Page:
The 13th man in green proved to be the difference but for all the wrong reasons.
After Damon Duval missed a field goal attempt with mere seconds remaining in the 97th Grey Cup, a Roughriders' penalty for too many men gave the Montreal kicker a second chance. And Duval made the most of it, converting from 33 yards out with no time on the clock to give the Montreal Alouettes a 28-27 victory over the Saskatchewan Roughriders.
"Going into the (first kick), I just sped up a little too much and I thank the man upstairs that I got a second chance," said Duval. "If we lost this game, I would have put this on me. But to come out in the second half and knock this thing through - I can't even explain the feeling right now."
Last year, the Alouettes had the chance to win the Grey Cup in front of their fans at Olympic Stadium in Montreal but watched as the Calgary Stampeders walked away with the trophy. This year, they rallied from a 16-point fourth-quarter deficit at McMahon Stadium in Calgary to claim their first title since 2002.
"We didn't quit and the guys came back - and what a joyful event," said Alouettes quarterback Anthony Calvillo. "We wanted another chance to come back and win a championship and we pulled it off. What a feeling."
Calvillo completed 26 of 39 passes for 314 yards and two touchdowns to improve his his record to 2-5 in Grey Cup games. He also became the all-time leader in touchdown passes in the title game with nine.
With 40 seconds remaining, the Alouettes found themselves on their own 34-yard line and trailing by two points. Jamel Richardson and Kerry Watkins caught 2nd down passes to keep the drive alive, setting the table for Duval.
''This man is an unbelievable leader. He flew this plane on his own," Alouettes head coach Marc Trestman said about the exploits of Calvillo. "He is a leader in the truest sense and the team rallied around him.''
Avon Cobourne was named the game's Most Valuable Player with 85 yards rushing, 64 yards receiving and one major. Richardson and Ben Cahoon, who was named the game's Most Valuable Canadian, caught touchdown passes from Calvillo.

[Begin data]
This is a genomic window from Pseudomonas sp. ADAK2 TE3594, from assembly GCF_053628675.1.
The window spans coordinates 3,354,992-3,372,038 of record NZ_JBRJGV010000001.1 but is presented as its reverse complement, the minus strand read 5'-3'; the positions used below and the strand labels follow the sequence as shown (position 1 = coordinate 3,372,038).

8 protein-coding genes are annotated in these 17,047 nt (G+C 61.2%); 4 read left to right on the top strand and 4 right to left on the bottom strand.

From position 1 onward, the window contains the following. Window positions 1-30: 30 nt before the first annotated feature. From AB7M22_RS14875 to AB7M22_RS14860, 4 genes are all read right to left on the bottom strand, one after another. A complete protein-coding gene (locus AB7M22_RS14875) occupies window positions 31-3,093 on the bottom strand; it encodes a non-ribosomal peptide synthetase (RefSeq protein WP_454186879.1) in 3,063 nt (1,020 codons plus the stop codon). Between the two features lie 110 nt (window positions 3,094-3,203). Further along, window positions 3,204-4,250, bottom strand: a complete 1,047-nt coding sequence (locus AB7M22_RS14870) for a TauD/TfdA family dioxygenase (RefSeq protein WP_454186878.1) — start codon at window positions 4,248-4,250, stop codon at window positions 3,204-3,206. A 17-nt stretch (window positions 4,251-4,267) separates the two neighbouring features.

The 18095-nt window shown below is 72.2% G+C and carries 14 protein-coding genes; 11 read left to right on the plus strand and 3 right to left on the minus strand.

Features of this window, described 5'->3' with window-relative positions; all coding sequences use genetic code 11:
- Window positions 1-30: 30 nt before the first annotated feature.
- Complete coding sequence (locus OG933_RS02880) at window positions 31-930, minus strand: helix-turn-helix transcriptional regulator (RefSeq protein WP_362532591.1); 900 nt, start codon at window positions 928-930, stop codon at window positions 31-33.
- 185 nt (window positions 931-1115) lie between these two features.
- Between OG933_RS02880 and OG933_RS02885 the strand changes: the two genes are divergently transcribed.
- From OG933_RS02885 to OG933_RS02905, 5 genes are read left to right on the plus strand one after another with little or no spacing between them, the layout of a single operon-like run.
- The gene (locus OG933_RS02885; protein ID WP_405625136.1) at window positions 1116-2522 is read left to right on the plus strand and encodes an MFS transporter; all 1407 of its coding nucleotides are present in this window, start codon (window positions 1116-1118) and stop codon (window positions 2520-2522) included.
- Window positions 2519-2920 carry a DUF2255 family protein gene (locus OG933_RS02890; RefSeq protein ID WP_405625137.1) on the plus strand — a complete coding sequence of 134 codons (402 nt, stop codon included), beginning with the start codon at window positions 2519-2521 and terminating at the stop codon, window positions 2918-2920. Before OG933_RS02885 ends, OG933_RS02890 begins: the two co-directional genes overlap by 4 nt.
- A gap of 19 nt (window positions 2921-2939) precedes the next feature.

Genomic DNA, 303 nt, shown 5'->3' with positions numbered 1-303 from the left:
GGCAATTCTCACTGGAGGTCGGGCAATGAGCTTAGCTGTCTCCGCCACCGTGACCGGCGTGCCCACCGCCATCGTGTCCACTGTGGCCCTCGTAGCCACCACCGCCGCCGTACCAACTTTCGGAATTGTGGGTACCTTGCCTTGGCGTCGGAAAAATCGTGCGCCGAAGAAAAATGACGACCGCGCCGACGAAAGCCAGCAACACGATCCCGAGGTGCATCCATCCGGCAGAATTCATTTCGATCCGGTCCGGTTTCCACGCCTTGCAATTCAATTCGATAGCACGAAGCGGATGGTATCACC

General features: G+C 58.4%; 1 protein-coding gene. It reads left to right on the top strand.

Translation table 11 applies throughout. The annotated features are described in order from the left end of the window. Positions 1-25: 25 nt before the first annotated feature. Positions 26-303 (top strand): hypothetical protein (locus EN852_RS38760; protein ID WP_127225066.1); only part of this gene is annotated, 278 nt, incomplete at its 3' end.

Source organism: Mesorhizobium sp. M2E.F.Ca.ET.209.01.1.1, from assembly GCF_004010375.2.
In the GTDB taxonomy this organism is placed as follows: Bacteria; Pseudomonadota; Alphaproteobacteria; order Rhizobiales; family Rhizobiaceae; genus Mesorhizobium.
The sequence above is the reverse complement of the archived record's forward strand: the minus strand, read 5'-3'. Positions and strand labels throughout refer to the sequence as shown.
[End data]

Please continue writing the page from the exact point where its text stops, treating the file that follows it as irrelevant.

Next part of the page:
For the Roughriders, Darian Durant passed for one touchdown and rushed for another in a losing cause. Andy Fantuz had one touchdown and Luca Congi chipped in with four field goals.
Running back Wes Cates was the Riders' best player, picking up 91 yards on the ground and 24 yards through the air, including a 26-yard romp early on.
In the first half, Congi kicked three field goals and Fantuz caught the only touchdown as the Roughriders dominated play. The Alouettes struggled offensively as well as on special teams with Duval having issues punting the ball.
After missing on his first chance, Congi made amends on his second attempt, connecting from 40 yards out to give the Roughriders an early 3-0 lead.
The usually high-powered Alouettes offence did not register a first down in their first three possessions. And on their fourth possession, Calvillo fumbled the ball, Keith Shologan picked it up and rumbled down to 8-yard line. From there, Durant hit Fantuz for the touchdown and a 10-0 lead after the first quarter.
Early in the second frame, Calvillo drove the Alouettes deep into enemy territory and Duval put the Alouettes on the board with a 28-yard field goal. Also on the 8-play, 44-yard drive, Ben Cahoon became the all-time leading receiver in Grey Cup history.
Midway through the quarter, the Alouettes were driving again before Kerry Carter was stripped of the ball. Roughies' linebacker Anton McKenzie scooped it up before going out of bounds for the second Alouettes turnover.
Late in the first half, Congi converted on another field goal, this time from 44 yards out.